Thank goodness the Lincoln script wasn't Doctored - or at least wasn't Doctored in that way. 


A while back I wrote on Shakespeare's Macbeth, and on the one scene in Macbeth that critics have long felt interferes with the pace and movement and development of the story (Act IV, scene iii).  I show that this odd scene is actually central to the theme, and while excising it or cutting it back would keep the pace up, it would also harm the artistic integrity of the work as a whole.

Now, I'm an old vaudevillian.  So I'm not saying that "entertainment is bad" and "artistic integrity is good" - any drama needs both, and from what I've heard of Barb Nicolosi, she's very rightly insistent upon that; and that's something her Christian-in-exile students very much need to hear.

But have we really become so puerile as a people that we can't follow the characters and politics of a movie that tells a story that is entertaining because of the richness and complexity it explores?  Must all of our drama be snappy and quick and "Ooh!  Shiny!"  Are we an ADD audience in a shallow world where only formulas and gimmicks can reach us?

Hollywood is always tempted to show a chase scene - to show Booth running after Lincoln firing shot after shot, as Lincoln jumps from the balcony and swings from the scenery of Our American Cousin, with the final shot felling our beloved president as a huge explosion tears Ford's Theater to bits in a giant conflagration.

That's Hollywood. 

But that ain't Lincoln. 

It's a better movie than that.


DISCLAIMER: I am using Barb Nicolosi and her argument as a straw man.  I'm sure she's not saying that content must be sacrificed to Script-Doctoring-for-the-Attention-Deficit-Disordered.  I'm sure her assessment of Lincoln goes beyond the sound bite she posted on Facebook.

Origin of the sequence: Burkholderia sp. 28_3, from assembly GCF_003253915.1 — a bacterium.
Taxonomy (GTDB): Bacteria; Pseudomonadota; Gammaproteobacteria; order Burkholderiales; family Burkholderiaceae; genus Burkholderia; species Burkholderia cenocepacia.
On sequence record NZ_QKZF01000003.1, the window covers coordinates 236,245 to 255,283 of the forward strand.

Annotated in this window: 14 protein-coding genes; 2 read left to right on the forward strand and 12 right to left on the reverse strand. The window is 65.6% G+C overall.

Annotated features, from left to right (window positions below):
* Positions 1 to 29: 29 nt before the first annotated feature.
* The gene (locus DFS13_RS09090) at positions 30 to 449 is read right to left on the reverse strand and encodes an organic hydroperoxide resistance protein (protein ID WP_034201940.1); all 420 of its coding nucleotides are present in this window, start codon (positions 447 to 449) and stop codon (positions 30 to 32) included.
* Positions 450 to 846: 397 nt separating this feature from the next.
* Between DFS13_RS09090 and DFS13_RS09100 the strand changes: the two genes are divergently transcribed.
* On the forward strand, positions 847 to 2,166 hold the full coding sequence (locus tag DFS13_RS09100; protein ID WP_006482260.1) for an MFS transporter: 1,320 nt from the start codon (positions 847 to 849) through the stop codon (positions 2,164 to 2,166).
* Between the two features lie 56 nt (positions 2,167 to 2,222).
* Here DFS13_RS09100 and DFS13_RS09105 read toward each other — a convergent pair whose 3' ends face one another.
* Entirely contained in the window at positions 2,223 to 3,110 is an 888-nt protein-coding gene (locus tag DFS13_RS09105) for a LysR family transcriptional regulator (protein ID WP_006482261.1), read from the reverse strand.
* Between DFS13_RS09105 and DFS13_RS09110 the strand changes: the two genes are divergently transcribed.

But there are many out there who do feel exactly that way, and that is one reason Hollywood movies are as bad as they are.


Kevin O'Brien said...

[A Canadian friend of mine writes this in an email to me ... ]

Kevin another reason Hollywood sucks is that they take a true story like
the one Argo is supposedly based on, remove the operative actors who made
the real story happen, and ascribe all their actions, insights, wisdom,
temperance, diplomatic prudence, and far-sighted cool under fire to the Ken
doll du jour, and leave it at that.

If "Argo" is a re telling of a true story, then "Abraham Lincoln, Vampire
Hunter" is the more faithful rendering of the President Lincoln story.

I know this because it so happens that my father, who spent 29 years
working in the Canadian foreign service in North America and overseas, was
a longtime professional and personal friend of Ken Taylor's since their
early days working together in Ottawa.

Not only was the "Argo" story simply modified to "fit formula" but it was
done without reference to reality. Perhaps realizing the potential "bad
optics" this could generate, producer Ben Affleck hastily arranged a
pre-release screening, invited Ken Taylor to attend, and left it at that.

My dad won't waste his time on Argo because its all fake. ...

I would say this script doctoring of which you speak doesn't involve
anything like a promise to "first, do no harm" ...

Judging from what Affleck et al passively did to Ken Taylor and the reality
of his real-life role in its reality, with this project, I'd have to
conclude it's not so much Doctoring as "Vulturing" -- of a bound victim
tied to a stake.

Paul Stilwell said...

My favourite film of all time, Stalker, consistently receives its fair share of like-minded criticisms calling it "slow" and "talky", and I can't stand it.